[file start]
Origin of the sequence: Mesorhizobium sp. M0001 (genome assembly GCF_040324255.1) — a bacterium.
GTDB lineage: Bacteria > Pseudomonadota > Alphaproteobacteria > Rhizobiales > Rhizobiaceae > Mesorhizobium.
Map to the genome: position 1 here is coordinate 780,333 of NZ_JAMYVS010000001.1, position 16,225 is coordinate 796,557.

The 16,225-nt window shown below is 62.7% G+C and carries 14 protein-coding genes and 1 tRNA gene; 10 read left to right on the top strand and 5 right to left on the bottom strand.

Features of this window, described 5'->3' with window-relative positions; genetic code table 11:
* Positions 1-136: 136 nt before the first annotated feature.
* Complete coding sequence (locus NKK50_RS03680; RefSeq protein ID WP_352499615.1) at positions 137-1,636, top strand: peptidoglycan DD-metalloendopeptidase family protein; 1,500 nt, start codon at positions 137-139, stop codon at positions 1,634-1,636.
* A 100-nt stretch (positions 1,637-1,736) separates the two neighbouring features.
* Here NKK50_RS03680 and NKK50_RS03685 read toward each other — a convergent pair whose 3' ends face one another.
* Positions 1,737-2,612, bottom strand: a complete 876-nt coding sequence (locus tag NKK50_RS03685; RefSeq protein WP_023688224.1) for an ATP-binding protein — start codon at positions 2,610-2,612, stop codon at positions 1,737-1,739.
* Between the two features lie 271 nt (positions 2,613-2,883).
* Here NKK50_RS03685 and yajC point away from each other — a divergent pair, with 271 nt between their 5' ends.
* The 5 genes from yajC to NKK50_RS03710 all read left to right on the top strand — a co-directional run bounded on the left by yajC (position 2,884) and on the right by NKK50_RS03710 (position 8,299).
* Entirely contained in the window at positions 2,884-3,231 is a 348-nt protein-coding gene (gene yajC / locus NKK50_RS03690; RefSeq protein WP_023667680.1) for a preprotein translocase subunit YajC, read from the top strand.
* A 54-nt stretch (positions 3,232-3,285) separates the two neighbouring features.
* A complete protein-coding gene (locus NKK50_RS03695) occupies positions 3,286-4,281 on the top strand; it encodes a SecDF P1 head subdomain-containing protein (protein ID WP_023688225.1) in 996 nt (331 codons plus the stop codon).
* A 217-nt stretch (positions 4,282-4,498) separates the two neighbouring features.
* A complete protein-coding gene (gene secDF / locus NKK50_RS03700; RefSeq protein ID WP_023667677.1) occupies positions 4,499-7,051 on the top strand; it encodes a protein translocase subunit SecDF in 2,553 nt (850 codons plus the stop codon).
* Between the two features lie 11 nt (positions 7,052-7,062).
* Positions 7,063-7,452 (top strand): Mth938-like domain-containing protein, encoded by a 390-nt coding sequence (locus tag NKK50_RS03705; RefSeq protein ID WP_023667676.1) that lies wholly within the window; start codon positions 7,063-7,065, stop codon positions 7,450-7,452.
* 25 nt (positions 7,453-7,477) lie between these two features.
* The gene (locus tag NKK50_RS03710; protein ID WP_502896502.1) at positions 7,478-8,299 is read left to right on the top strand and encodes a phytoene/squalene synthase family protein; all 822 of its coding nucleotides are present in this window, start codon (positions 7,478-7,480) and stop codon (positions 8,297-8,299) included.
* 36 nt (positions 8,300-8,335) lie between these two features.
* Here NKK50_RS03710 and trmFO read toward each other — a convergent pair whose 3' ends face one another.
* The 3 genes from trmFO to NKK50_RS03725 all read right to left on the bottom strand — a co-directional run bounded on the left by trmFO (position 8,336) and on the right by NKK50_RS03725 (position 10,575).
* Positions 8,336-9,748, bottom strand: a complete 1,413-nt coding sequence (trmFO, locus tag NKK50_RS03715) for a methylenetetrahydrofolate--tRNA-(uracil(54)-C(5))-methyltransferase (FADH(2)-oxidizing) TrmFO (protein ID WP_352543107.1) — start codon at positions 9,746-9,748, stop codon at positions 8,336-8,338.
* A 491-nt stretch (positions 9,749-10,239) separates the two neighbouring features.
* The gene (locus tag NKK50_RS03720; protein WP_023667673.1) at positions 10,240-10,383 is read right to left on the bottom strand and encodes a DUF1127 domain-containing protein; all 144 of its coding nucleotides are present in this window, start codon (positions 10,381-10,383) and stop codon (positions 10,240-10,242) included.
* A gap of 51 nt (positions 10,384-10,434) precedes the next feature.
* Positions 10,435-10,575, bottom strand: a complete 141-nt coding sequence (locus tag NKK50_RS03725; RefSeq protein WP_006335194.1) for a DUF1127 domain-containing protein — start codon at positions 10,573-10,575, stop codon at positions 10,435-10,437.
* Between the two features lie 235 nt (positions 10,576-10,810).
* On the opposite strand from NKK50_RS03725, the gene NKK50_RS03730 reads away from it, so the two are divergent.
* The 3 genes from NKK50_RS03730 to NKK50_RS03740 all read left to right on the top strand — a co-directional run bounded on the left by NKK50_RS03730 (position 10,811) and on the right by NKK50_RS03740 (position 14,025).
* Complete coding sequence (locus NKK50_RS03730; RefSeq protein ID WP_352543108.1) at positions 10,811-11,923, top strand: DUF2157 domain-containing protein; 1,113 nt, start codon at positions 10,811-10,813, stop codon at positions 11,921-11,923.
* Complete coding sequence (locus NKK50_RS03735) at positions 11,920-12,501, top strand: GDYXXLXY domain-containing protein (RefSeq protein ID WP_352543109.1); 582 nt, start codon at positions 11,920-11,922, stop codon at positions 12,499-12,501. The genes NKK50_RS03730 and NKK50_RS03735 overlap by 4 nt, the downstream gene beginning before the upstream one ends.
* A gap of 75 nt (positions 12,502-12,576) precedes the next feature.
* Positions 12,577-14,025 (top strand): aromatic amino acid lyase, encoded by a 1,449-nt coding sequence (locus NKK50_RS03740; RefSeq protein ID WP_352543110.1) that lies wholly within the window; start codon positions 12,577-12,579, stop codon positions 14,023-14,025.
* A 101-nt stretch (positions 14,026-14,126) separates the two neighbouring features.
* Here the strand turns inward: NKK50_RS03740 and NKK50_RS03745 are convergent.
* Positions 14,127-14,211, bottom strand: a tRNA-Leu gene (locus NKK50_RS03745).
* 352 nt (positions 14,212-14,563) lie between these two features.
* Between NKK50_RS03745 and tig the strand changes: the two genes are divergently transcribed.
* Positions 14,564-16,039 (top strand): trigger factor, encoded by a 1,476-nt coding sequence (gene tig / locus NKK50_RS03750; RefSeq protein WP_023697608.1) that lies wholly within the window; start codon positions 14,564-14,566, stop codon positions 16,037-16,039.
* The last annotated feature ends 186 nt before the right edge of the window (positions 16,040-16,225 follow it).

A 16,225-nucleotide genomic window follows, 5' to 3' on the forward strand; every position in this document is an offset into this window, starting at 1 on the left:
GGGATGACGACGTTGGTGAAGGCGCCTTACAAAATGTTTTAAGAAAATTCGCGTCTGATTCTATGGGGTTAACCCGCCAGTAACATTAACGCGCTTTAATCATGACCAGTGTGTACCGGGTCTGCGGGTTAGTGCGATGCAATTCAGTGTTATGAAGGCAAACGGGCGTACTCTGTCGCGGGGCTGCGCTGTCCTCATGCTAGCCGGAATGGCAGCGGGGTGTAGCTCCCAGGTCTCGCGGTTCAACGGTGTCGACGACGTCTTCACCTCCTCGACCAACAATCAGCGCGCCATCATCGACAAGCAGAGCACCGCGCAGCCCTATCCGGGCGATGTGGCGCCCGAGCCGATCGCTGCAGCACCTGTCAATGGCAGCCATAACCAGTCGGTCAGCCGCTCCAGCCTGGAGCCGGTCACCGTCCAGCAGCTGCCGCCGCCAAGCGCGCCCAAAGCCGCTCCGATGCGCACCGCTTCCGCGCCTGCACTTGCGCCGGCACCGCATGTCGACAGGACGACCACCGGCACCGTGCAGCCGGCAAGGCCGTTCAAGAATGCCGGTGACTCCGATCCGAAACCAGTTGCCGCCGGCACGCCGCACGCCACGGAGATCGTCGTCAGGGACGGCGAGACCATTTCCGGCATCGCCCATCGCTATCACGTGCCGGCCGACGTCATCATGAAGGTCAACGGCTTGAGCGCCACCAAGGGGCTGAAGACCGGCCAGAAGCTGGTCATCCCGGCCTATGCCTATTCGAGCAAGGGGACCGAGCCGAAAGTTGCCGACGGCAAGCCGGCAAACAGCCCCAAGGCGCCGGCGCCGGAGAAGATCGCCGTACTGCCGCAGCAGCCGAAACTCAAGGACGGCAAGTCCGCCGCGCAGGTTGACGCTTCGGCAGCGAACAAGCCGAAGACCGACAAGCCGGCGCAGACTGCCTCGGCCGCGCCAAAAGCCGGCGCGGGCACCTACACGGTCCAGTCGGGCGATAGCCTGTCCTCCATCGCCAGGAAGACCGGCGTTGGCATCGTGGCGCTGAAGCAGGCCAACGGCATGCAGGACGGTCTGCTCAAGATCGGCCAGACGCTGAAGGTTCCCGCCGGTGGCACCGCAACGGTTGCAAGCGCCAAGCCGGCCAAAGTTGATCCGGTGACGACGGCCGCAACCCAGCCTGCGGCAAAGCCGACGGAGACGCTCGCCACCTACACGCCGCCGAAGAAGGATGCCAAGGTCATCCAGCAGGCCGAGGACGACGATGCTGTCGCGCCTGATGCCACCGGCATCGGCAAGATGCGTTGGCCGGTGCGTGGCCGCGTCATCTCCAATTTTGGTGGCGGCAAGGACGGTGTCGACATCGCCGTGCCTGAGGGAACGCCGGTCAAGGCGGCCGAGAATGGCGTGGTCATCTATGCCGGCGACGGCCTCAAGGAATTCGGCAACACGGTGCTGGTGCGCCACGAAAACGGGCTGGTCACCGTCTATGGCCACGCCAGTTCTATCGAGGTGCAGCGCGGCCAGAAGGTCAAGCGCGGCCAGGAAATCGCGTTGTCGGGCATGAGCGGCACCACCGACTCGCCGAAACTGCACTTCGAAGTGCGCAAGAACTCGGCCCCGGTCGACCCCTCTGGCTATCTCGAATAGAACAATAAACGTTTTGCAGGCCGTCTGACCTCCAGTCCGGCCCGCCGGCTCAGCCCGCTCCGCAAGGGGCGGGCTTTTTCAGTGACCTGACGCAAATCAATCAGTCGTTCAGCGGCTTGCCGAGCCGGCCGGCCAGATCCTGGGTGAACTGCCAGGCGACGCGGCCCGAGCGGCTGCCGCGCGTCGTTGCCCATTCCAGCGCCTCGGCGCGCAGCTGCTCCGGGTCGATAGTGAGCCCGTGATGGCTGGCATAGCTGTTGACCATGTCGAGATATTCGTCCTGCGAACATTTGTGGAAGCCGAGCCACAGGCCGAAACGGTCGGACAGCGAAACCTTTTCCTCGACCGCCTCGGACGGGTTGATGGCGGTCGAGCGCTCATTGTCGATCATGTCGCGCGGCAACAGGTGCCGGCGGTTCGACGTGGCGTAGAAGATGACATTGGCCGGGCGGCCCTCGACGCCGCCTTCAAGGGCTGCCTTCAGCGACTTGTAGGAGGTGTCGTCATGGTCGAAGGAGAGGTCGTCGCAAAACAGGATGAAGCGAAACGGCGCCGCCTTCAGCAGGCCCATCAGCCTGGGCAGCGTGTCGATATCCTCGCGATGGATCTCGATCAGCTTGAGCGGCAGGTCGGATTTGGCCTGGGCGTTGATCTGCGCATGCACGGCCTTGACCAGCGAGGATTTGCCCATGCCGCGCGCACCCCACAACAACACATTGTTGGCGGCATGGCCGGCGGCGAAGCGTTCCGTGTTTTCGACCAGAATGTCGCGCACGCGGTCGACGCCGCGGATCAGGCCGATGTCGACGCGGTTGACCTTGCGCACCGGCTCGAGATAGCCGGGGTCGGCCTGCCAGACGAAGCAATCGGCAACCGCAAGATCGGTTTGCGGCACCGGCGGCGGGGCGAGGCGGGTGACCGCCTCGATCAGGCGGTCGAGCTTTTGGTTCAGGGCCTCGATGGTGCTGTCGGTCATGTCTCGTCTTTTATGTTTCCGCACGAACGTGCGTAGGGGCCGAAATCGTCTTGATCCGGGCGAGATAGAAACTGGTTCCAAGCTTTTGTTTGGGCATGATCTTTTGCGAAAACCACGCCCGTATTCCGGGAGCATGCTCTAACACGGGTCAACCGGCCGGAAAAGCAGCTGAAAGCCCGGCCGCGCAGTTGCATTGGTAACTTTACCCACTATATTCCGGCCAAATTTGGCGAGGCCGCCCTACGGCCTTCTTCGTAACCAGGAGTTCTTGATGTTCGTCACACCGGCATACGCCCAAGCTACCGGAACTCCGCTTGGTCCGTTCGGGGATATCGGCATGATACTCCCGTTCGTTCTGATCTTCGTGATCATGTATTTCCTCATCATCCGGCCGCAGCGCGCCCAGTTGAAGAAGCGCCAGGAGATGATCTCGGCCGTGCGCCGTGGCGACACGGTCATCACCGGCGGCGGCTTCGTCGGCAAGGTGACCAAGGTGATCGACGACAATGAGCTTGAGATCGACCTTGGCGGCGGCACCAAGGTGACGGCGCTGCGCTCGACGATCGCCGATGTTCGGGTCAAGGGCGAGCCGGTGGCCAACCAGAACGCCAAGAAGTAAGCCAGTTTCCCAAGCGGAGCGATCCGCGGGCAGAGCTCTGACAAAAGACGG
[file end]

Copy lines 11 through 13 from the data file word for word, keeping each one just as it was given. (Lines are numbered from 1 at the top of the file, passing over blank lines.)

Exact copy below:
* Between the two features lie 271 nt (positions 2,613-2,883).
* Here NKK50_RS03685 and yajC point away from each other — a divergent pair, with 271 nt between their 5' ends.
* The 5 genes from yajC to NKK50_RS03710 all read left to right on the top strand — a co-directional run bounded on the left by yajC (position 2,884) and on the right by NKK50_RS03710 (position 8,299).